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Background

There is actually no standard deduction for estates. To exempt small estates from tax, the federal government
allows a tax credit equal to the amount of tax. The tax credit is called the Unified Credit because it is applied
both to estate and to taxable gift make during the decedent’s lifetime. However, most individuals don’t think in
terms of tax credits. They think of the Unified Credit being a deduction equivalent.

The size of the taxable estate exempted from tax by the Unified Credit has increased over the past 10 years.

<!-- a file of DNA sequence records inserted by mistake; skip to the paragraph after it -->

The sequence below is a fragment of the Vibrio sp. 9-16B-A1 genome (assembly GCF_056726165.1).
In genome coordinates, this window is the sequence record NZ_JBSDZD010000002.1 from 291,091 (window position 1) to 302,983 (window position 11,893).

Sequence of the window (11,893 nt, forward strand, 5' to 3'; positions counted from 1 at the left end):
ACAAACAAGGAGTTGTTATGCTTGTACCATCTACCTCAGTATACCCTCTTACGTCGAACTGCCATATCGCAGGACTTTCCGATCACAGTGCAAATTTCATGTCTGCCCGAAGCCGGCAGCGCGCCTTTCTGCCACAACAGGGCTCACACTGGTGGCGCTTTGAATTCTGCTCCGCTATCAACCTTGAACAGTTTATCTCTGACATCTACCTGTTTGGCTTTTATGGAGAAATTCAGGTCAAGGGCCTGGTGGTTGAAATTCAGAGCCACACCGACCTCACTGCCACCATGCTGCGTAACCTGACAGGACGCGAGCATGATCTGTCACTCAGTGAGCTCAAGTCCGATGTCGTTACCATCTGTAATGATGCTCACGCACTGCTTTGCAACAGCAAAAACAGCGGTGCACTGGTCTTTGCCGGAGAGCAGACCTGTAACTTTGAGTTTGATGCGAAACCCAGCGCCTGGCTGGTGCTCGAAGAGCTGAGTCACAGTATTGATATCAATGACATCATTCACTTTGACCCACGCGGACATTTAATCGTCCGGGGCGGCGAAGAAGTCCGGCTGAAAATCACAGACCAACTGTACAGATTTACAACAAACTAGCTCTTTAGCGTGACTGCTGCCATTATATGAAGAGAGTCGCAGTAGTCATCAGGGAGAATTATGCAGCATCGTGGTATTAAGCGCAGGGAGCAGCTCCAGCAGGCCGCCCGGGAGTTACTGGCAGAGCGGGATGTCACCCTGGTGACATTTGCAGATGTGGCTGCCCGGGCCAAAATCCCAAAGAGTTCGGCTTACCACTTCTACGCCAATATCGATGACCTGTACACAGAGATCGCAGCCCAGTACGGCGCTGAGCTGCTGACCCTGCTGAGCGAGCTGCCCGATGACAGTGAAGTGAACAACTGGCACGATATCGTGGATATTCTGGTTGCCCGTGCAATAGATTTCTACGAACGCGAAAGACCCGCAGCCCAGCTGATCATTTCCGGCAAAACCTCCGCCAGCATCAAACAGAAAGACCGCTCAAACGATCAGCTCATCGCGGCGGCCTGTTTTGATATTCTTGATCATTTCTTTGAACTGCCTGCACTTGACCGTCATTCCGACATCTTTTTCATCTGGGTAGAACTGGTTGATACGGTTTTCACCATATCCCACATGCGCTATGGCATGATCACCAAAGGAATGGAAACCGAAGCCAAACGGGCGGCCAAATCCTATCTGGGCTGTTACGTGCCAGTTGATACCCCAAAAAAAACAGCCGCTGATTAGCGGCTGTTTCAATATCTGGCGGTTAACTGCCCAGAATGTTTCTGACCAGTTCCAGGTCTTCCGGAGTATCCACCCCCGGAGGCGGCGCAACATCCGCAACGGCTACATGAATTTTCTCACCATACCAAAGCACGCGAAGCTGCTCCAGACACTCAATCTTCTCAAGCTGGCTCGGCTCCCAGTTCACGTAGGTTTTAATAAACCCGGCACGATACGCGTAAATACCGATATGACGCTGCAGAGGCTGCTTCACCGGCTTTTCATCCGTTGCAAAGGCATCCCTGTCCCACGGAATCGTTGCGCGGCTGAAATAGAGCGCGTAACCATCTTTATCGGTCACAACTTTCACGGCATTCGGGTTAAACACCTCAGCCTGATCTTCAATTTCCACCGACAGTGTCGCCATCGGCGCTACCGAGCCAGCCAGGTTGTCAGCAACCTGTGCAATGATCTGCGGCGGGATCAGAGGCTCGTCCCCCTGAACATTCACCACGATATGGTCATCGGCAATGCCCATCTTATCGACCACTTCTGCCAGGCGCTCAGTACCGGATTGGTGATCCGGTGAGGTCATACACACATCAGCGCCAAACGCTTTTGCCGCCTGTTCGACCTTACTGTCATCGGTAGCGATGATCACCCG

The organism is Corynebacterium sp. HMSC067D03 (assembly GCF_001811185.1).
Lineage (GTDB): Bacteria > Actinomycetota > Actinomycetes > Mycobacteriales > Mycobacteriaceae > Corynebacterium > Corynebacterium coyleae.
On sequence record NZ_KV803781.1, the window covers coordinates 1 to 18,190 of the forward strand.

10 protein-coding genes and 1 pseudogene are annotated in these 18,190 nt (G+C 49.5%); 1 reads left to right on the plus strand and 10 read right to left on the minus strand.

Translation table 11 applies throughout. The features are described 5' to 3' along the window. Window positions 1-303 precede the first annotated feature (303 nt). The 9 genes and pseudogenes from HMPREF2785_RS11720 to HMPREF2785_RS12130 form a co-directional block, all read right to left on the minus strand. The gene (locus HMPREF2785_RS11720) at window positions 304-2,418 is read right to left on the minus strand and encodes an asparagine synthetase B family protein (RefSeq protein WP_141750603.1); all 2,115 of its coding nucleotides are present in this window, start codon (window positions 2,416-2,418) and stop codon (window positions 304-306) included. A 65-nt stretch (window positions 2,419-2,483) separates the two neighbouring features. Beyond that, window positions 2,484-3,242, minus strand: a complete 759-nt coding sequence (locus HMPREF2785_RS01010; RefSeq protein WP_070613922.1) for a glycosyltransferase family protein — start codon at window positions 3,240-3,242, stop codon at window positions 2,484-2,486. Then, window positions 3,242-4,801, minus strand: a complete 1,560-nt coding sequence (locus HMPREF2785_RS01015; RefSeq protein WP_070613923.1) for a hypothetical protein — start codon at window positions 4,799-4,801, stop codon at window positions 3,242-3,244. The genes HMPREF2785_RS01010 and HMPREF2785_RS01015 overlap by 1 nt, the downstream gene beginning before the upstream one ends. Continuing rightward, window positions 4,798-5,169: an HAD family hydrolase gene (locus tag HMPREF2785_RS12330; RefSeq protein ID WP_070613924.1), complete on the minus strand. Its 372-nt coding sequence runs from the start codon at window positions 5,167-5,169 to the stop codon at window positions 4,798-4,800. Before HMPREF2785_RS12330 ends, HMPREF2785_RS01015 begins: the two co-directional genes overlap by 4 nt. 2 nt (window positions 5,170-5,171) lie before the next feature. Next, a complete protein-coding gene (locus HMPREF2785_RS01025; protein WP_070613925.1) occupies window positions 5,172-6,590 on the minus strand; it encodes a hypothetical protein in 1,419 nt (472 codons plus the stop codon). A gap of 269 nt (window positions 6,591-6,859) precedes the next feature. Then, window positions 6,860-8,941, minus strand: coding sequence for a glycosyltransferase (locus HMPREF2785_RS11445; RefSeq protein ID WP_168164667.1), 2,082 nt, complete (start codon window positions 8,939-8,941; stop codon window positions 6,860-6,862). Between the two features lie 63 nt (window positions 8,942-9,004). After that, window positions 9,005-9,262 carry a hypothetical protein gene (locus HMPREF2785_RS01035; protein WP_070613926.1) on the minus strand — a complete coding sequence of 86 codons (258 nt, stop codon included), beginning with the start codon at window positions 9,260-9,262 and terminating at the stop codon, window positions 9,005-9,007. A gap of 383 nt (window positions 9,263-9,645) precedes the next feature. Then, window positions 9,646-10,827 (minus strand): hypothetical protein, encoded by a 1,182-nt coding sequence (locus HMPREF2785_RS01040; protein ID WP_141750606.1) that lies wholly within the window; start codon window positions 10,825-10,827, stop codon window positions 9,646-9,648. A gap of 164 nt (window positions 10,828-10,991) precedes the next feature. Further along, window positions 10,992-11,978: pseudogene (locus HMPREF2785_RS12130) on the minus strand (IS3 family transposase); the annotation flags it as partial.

Many states historically maintained symmetry between their estate tax laws and the federal law. If a taxable estate was less than the amount
offset by the Unified Credit, no state death taxes were due.

Many states had so-called pickup taxes. If an estate incurred federal taxes, a credit was allowed on the federal estate tax return for state death
taxes. States with pickup taxes levied taxes equal to the amount of the credit on the federal return. There was no net increase in total estate
taxes because of pickup taxes. The total estate tax didn’t change, just the recipients. (The states got a little piece of the pie.)